Upper Peninsula has photographic heritage
The rest of the world might not appreciate the role that the Upper Peninsula innovators have played in the history of photography. Our region has been an important frontier of photography as an art for over a century. The reasons why are obvious to anyone who lives here. Access to wilderness and wildlife is easy, colorful birds abound, our buildings have character, and there’s often a jewel-like quality to the light, maybe due to the swaths of green and blue and white that make up our landscape.
It’s hard to not want to show off how pretty it is up here through pictures. The drive to visually represent our unique northern paradise has inspired generations of photographic pioneers. It’s part of our artistic history, a meaningful piece of our aesthetic heritage that continues to this day.
After the Civil War, a musically and artistically talented 25-year-old veteran of the 2nd Vermont Infantry Regimental Band named B.F. Childs came to the Upper Peninsula. He first arrived in Houghton in 1867-1868 and moved to Marquette by 1871, where he operated a photography studio. In the early 1870s, Childs sailed the Lake Superior shoreline in a small Mackinaw-style boat called The Wanderer, taking daring shots of the cliffs and coves of the Upper Peninsula’s northern coast. There’s a risk-taking quality to his photos that can’t be faked, he put himself in danger for the sake of art, and the result was his stunning Gems of Lake Superior Scenery collection, an early example of stereographic photography.
These stereographic images, designed to be viewed with special viewers called stereoscopes, enabled viewers to imagine these places as three-dimensional landscapes. B.F. Childs showed the world the U.P. in 3-D in the 1870s. The Lake Superior coast was documented with what can reasonably be considered an early version of virtual reality.
Perhaps the greatest Upper Peninsula influence on the art of photography came from a creative partnership between George Shiras III and his guide, John Hammer. These men pioneered early flash photography and techniques to capture images of wildlife in natural contexts, especially at night.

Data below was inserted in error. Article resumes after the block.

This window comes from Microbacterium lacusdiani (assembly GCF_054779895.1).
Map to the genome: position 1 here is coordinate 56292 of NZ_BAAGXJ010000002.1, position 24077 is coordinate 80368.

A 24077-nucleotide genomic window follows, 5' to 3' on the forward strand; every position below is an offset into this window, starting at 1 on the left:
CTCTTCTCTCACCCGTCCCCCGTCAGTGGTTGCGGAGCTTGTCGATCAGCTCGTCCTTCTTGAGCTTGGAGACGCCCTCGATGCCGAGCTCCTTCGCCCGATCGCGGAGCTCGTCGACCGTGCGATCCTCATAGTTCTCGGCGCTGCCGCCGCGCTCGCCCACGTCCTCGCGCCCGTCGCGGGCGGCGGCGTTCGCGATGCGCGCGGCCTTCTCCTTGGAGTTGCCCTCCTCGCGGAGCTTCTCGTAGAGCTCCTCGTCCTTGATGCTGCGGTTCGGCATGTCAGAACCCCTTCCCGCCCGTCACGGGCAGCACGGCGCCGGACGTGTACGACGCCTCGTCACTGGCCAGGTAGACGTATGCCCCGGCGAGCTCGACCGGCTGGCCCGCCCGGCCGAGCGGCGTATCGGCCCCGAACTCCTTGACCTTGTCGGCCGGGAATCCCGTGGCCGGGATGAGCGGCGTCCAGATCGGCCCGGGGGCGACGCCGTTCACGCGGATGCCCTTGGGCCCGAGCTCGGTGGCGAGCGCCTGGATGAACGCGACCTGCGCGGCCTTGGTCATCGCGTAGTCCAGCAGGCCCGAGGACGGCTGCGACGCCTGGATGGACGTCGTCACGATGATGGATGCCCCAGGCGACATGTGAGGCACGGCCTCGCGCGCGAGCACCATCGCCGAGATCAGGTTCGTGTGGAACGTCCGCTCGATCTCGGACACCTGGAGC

George Shiras III, a Pittsburgh, Penn. lawyer and politician, visited Marquette and his family’s camp on Whitefish Lake in Alger County each summer since childhood. He married Frances White, daughter of local businessman Peter White, who also spent her summers camping on Whitefish Lake. John Hammer, born in Christiana, Norway, gained experience working for an optics factory in Oslo. He emigrated to the United States in 1881, settling first in Detroit, then Marquette in 1885. Hammer was a talented engineer and inventor, holding patents for camera technology in several countries.
Between 1890 and 1910, Shiras and Hammer scoured the wilds of the U.P., perfecting ways to take pictures of the shy creatures of our northern forests. The images they produced were published in National Geographic and caught the attention of Theodore Roosevelt, with whom Shiras established a lasting friendship.
Shiras became an influential advocate for conservation and wildlife protection, writing most of the language for the Migratory Bird Treaty Act of 1918. This act, a response to the ecologically devastating commercial feather trade, was one of the first internationally focused environmental laws ever ratified.
John Munro Longyear, who built a successful career investing in land in the U.P., was also a passionate photographer. He documented the landscape of the U.P., taking trips to Isle Royale, the Porcupine Mountains and Pictured Rocks. As its co-founder, he took many photos of the Huron Mountain Club.
J.M. Longyear also traveled around the world with cameras, reaching numerous international destinations when travel photography was developing as an artform. Longyear kept several interesting journals to go along with his pictures. For instance, he took a trip to Hawaii, Japan, the Philippines, Malaysia, Singapore, Hong Kong, China, Sri Lanka, India, and Egypt in 1912-1913. The typewritten journal of the trip he sent home to his family in America is a fascinating compliment to the pictures he took along the way.
Photography is a living tradition in the U.P. Celebrate it with pride.